New VUSM program set to spur innovation in medical educationby Jessica Pasley Jul. 28, 2016, 10:38 AM
Vanderbilt University School of Medicine recently awarded its inaugural Faculty Fellowship to Advance Medical Education (FAME).
The FAME program’s $250,000 in funding will support selected medical educators interested in developing and implementing projects designed to support learning across all phases of medical education, while also improving patient care.
The program was made possible by a gift from Dan Crockett, president and CEO of Franklin American Mortgage Co., who made the contribution to honor Anderson Spickard III, M.D., M.S., associate professor of Medicine and assistant dean for Education Design and Technology.
“I am so grateful to Dan Crockett. He has been such an effective entrepreneur and leader in our community for years,” Spickard said. “His engagement in our mission to train the providers of tomorrow adds to the excellence and joy of these important endeavors.”
Bonnie Miller, M.D., executive vice president of Educational Affairs and senior associate dean for Health Sciences Education, is delighted with the gift and eager to see the impact it will have on learners and educators.
“This is one of the very few times we have received a gift aimed at promoting innovation within the education process,” Miller said. “The gift provides a great opportunity for us to make a difference within medical education.
“Our educators are incredibly innovative and creative. This will allow them to put into action some of the great ideas that have a high likelihood of positively impacting our learners.”
The fellowships were awarded to two teams. Each will receive $50,000 over a two-year period. Additional awards will be granted in the future.
Lori Deitte, M.D., associate professor of Radiology and Radiological Sciences, and Leslie Fowler, assistant in Anesthesiology, received one of the first FAME awards for QuizTime, a smartphone application designed to improve the decision-making process among Radiology and Anesthesiology residents.
Initially introduced as a pilot study, QuizTime was well received by users and warranted additional exposure, said Fowler. This is how the app worked: Every day at 10 a.m. a group of residents received a specific question based on a previously identified gap in medical content knowledge. Users had 24 hours to respond to questions that were based on foundational knowledge within each discipline as well as questions that highlighted new information that needed to be shared.
According to the researchers, the application has the potential to impact physician behavior, which in turn would positively affect patient care. QuizTime will be launched in July.
“For example, we would push out a question about the proper hemoglobin levels for patients being considered for blood products,” Fowler said. “It will allow us to evaluate knowledge acquisition and retention for our learner groups as well as potential clinical process improvement. The bottom line is to ensure our patients’ safety,” she added.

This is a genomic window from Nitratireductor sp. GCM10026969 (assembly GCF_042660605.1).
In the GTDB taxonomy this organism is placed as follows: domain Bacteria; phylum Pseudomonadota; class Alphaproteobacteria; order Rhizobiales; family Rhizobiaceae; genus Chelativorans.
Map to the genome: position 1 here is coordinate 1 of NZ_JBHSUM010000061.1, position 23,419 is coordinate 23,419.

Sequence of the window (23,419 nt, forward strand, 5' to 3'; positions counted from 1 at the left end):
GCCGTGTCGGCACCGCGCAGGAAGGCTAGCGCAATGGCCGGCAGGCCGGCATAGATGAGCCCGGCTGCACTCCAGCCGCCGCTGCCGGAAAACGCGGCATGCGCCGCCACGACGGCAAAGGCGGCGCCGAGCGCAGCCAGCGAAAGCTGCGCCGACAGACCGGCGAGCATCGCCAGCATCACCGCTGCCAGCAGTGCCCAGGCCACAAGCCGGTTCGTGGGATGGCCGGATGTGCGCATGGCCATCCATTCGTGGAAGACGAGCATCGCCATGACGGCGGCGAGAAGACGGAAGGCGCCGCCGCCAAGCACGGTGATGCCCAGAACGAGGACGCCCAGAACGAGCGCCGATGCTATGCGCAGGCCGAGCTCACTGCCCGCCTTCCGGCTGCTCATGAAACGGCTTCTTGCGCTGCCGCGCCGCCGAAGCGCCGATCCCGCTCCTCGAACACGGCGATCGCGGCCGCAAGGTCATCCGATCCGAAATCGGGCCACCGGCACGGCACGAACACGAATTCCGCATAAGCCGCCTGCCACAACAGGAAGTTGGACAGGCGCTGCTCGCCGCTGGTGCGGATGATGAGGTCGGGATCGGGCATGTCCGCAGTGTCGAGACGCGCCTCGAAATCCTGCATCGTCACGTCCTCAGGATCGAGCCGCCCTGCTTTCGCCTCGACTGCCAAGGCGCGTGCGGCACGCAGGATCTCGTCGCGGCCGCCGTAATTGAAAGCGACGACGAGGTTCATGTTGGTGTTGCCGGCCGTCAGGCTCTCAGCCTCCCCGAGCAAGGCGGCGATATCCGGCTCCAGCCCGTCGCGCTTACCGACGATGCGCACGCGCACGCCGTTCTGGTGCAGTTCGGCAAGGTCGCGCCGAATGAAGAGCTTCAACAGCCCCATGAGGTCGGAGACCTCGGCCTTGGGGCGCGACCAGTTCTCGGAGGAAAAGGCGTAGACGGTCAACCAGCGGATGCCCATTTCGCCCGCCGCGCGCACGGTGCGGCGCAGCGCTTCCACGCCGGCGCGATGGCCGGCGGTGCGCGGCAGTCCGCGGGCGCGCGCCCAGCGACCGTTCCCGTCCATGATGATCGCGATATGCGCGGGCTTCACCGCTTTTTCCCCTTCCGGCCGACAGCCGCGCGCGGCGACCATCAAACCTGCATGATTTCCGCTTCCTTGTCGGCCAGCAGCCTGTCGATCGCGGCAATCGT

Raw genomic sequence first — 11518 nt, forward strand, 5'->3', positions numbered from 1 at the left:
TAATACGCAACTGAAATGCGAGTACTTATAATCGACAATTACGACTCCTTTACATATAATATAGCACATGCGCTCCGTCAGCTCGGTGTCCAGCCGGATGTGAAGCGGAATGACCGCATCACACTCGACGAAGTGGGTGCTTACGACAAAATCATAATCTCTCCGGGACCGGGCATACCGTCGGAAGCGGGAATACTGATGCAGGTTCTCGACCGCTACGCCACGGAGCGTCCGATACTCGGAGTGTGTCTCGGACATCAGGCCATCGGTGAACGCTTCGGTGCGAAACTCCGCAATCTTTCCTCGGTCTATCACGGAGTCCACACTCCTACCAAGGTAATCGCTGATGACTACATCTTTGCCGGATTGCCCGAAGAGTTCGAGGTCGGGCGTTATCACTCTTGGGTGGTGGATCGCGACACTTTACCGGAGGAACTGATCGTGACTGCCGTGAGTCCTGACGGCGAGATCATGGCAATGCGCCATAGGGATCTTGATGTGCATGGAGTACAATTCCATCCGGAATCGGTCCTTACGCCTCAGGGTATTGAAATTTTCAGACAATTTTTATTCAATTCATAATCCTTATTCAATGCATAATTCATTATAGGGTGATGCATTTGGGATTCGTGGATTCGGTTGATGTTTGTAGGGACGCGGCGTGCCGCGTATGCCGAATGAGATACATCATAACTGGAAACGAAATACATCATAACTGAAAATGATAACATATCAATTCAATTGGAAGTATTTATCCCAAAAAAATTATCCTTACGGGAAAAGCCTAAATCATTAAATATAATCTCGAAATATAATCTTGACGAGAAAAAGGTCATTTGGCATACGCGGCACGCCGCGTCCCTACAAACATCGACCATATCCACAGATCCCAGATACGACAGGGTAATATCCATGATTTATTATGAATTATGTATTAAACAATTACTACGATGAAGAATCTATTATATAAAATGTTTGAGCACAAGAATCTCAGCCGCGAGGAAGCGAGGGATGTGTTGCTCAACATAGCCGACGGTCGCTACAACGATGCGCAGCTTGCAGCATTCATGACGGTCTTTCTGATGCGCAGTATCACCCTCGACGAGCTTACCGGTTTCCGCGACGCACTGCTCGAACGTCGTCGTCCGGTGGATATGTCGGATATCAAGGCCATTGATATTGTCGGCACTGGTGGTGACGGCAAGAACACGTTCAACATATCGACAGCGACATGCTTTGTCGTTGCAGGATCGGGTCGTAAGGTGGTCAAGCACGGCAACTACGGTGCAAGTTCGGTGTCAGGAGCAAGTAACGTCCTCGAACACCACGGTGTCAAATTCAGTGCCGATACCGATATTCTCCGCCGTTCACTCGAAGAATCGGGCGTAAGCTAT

FAME provided an opportunity to integrate real-time learning into the workplace using a smartphone app while allowing the team to continue the app development as well as have the resources to have the data analyzed.
“This project is all about helping physicians help our patients, and as we accomplish that goal, we will also be saving money with ordering fewer tests and blood products that may not be necessary.”
The other team, headed by Tyson Heller, M.D., assistant professor of Clinical Medicine, Section of Hospital Medicine and Public Health, and Ed Vasilevskis, M.D., assistant professor of Medicine, will develop a rotation focusing on bedside procedures.
Designed for medical students, residents and attending physicians, the Bedside Procedural Service is set to begin in the fall.
The growing trend of decreased proficiency of bedside procedures in academic hospitals across the country was concerning and prompted Heller’s team to act when the fellowship application process opened in early 2016.
“When it comes to performing basic bedside procedures, there is a lack of confidence, competency and supervision,” Heller said. “There was no framework for teaching bedside procedures and we saw an urgent need for formal instruction, with the ultimate goal being patient safety and comfort.”
Bedside procedures include lumbar puncture, thoracentesis (fluid removal from lung), abdominal paracentesis (fluid removal from abdomen), establishment of IV access, arterial blood gas collection and nasogastric /feeding tube placement.
Heller and a colleague will travel to Johns Hopkins, one of the first academic centers to create a bedside procedure service, for initial training.
According to the project proposal, Heller seeks to “create a comprehensive curriculum that standardizes the teaching and performance of bedside procedures through online modules, simulation and hands-on elective rotations that emphasize the procedure process from onset to termination … our overarching aim is to develop and implement a procedural skills service to meet the training needs of learners across the continuum while improving patients’ satisfaction and safety.”
According to Miller, the first call for FAME proposals created a lot of excitement.
“Our goal is to better prepare learners across the continuum to practice medicine in a rapidly changing health care environment,” she said. “There were many, many great submissions and we are eager to see the impact this fellowship will have on medical education and on our diverse groups of learners.”